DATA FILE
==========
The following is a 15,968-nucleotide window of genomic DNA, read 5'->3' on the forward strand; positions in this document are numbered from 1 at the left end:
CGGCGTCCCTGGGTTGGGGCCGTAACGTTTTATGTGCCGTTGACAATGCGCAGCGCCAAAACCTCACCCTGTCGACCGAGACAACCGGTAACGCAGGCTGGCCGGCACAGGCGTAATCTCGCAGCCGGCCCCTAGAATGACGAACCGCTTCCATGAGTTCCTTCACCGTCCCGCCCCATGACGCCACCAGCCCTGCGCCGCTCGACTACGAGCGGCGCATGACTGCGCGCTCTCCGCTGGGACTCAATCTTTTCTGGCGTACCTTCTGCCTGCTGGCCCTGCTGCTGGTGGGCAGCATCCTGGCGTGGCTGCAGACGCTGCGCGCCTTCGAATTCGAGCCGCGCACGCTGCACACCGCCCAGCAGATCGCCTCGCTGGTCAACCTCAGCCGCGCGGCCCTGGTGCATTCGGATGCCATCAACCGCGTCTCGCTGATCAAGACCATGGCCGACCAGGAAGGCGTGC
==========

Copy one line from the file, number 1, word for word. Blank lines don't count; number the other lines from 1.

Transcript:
The following is a 15,968-nucleotide window of genomic DNA, read 5'->3' on the forward strand; positions in this document are numbered from 1 at the left end: